Ministry – Moral Hygiene
Released: October 1st, 2021
Al Jourgensen // lead vocals
John Bechdel // keyboards
Cesar Soto // guitars
Paul D’Amour // bass
Roy Mayorga // drums
Monte Pittman // guitars
Al Jourgensen sat home in 2020 and watched America (mostly metaphorically) burn. The pandemic death toll rose, the Black Lives Matter movement took to the streets, and the incumbent President tried to overturn an election, eventually inspiring followers to storm the Capitol Building. At some point, as the chaos unfolded on his TV, Jourgesen decided the world needed a new Ministry record. Having been a long standing critic of Republican policies (see Ministry’s three album trilogy dedicated to attacking former President George W Bush), Jourgensen has decided that it is time to confront America’s growing lack of morality and humanity. Ministry’s 15th album, Moral Hygiene, is more about a moral revolution than a sonic one. The opening track ‘Alert Level’ poses the question straight away: “How concerned are you?”.
Al’s immediate response to such questions is captured in both his lyrics and the samples: “young people are starting to understand your betrayal”. In setting up the us-and-them mentality, he seeks to draw listeners to his world view and declares “let’s get ready!”. As a collage of ideas and sounds, ‘Alert Level’ is a tremendous introduction to an album that acts as a manifesto for how we need to change the current state of the world. First single ‘Good Trouble’ encapsulates this – sampling the late John Lewis and encouraging people to take to the streets and “clean up the mess” in the name of social justice. He’s never been one to mince words, and the crowd chanting “fuck the police” ensures his message isn’t misinterpreted.
Jourgensen’s particular form of activism involves causing a ruckus to make people listen. You can almost imagine the glee he would have taken in seeing the oppressed take to the streets in support of George Floyd. He funnels a lot of this into his songs. ‘Sabotage is Sexy’ is an old school track with a driving rhythm and vocals from punk icon Jello Biafra (ex-Dead Kennedys) that deals with racial profiling and the resulting outcry. The phrase “good trouble” is used to draw a line between the kind of activism that inspires social change and the extremist attacks by Trump followers, indicating that some unrest is necessary to escape oppression. ‘Disinformation’ is another rallying cry to the cause, quoting Trump’s “fake news” mantra and countering with Al’s own cry of “disinformation”. The choice to cover The Stooges’ ‘Search and Destroy’ is an apt one, with guitarist Billy Morrison (Billy Idol) unleashing on the riff. It’s a pretty good example of rabble rousing rock and worth including on your Best of 2021 playlists.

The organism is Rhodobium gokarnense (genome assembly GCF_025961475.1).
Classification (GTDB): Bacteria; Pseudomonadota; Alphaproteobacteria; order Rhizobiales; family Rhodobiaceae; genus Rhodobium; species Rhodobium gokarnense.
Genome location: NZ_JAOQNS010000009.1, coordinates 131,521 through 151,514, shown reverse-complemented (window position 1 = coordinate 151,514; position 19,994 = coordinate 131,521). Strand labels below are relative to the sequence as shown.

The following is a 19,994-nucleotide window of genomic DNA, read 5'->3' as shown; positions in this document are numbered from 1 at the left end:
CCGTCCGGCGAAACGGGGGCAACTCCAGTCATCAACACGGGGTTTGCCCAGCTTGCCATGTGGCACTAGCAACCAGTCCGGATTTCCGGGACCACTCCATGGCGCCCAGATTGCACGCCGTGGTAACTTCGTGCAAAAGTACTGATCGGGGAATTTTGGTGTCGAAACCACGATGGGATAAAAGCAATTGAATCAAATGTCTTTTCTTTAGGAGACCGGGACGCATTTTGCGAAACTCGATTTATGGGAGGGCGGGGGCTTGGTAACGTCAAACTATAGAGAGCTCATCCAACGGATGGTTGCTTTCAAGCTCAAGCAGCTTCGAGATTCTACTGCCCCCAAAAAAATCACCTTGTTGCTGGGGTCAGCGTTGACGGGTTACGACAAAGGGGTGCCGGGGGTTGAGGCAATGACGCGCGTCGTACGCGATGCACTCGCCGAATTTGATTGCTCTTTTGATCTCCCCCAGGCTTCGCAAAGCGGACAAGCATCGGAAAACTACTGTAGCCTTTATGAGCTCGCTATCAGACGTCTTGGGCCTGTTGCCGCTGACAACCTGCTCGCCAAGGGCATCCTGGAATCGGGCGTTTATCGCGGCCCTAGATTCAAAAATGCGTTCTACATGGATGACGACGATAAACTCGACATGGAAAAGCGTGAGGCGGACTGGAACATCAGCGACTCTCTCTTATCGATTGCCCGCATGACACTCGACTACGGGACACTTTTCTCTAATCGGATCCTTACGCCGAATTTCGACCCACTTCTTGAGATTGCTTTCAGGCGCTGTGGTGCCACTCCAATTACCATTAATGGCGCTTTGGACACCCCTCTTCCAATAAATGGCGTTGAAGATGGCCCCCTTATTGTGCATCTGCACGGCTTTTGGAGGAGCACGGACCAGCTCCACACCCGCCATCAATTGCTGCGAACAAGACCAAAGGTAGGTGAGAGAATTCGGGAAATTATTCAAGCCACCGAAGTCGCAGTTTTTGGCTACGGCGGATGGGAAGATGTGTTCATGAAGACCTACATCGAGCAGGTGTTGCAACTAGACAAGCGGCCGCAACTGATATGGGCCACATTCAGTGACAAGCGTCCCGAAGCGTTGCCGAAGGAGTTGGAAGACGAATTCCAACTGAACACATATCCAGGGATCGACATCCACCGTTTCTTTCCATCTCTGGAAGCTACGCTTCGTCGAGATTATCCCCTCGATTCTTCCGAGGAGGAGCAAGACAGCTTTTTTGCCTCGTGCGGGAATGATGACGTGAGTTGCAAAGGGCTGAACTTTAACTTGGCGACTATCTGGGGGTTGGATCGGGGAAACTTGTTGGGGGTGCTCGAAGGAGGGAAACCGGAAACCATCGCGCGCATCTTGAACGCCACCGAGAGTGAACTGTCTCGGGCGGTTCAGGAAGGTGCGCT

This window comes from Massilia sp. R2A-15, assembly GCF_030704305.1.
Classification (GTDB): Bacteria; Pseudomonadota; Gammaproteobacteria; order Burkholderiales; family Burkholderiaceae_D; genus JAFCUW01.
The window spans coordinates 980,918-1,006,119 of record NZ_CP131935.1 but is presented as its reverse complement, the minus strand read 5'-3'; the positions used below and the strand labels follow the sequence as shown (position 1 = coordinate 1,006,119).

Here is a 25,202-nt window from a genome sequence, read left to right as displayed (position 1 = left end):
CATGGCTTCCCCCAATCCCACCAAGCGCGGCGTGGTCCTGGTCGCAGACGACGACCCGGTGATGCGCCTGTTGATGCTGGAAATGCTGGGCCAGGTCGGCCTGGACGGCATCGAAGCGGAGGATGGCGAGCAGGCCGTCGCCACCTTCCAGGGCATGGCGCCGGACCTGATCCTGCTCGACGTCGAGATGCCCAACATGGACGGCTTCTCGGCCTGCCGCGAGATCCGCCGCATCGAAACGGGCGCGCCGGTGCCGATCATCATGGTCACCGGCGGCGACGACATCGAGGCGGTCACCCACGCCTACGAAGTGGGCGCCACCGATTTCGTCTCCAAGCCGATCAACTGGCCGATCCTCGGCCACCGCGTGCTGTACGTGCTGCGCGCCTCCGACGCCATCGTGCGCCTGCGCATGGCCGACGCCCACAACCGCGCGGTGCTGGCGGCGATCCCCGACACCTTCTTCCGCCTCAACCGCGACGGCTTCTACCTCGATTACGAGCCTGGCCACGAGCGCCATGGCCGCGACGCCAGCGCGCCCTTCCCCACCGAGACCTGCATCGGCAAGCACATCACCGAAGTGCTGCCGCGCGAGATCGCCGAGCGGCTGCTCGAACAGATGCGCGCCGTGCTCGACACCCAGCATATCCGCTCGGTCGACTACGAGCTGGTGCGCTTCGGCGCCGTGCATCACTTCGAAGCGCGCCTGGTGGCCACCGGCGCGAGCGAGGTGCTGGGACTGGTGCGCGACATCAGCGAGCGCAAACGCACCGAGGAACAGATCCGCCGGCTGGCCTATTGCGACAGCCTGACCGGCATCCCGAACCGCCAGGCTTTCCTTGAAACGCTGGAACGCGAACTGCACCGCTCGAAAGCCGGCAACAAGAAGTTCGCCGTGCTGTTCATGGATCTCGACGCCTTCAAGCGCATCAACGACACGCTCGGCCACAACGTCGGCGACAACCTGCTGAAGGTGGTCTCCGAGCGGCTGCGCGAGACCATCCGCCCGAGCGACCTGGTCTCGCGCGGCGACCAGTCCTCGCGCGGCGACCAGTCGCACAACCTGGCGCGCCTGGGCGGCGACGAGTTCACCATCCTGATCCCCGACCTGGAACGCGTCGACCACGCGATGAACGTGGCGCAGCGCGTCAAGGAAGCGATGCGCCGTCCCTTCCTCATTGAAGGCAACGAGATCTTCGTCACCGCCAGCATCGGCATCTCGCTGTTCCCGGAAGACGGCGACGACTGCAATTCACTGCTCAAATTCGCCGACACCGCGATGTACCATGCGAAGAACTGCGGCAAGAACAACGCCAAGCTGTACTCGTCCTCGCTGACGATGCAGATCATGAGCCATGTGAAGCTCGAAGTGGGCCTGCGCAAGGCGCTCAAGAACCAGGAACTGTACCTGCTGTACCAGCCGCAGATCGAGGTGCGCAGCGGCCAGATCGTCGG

You know exactly what you’re getting from Ministry by now: insane beats, heavy power chords and distorted vocals. It’s metal meets 80s EDM with a dissonant industrial groove. It doesn’t mean that they can’t throw in some variations on their core sound. ‘Believe Me’ is a real belter in that regard, with a cool riff reminiscent of post-punk and a low key vocal, as Al criticises lying politicians and claiming they will reap what they sow for “a lifetime of cheating”. The keys are particularly symphonic on the chorus and that snap of the snare is pretty darn sweet before it segues, via a repeating “life will never the same” sample, into the sitar laden ‘Broken System’. Here Jourgensen focuses on ecological damage and lack of response to climate change. It really does make for a bleak outlook on humanity’s survival but by bringing these things to his audience’s attention he is hoping to inspire a mosh pit to act now. ‘We Shall Resist’ is a darker brooding song, the mantra whispered and chanted repeatedly between verses. It builds to a demonic climax of beats, riffs and choral samples, calling on listeners to rise up against the tyranny he has explained on the previous songs.
If you were still sitting on the fence, Jourgensen samples preachers extolling the biblical implications of COVID-19 and lays the blame at their feet on ‘Death Toll’. It’s arguably the most filler track here, with no new vocals and a lot of repetition over harmonica and beats but does segue into ‘TV Song #6 (Right Around the Corner Mix)’, which is a more traditional Ministry riot. The BPM is through the roof as Jourgensen screams over the top of samples and riffs. It ties together the different themes on the album into a chaotic track of violence and agony. It does feel like it completes the album, circling back to the structure of ‘Alert Level’ but also feels like they only had six or so ideas for songs so added a few other tracks to fill out the album.
Having bands like Ministry around is still pretty critical when it feels like the social contract is hanging together by a thread. It can be comforting to know you’re not alone and that there’s other fans who will stand with you in the face of pandemic survivalism, climate denial, racism and moral degradation. What Jourgensen has been able to do for 20 years now is make each Ministry album a statement about the world we live in now and what we should do to make it better. The music is as abrasive and confrontational as ever, pretty much ensuring that the masses won’t hear it. But this isn’t music for radio play, this is the red pill you take when you want to wake up.
Ministry – Moral Hygiene tracklisting
- Alert Level
- Good Trouble
- Sabotage Is Sex
- Search and Destroy
- Believe Me
- Broken System
- We Shall Resist
- Death Toll
- TV Song #6 (Right Around The Corner Mix)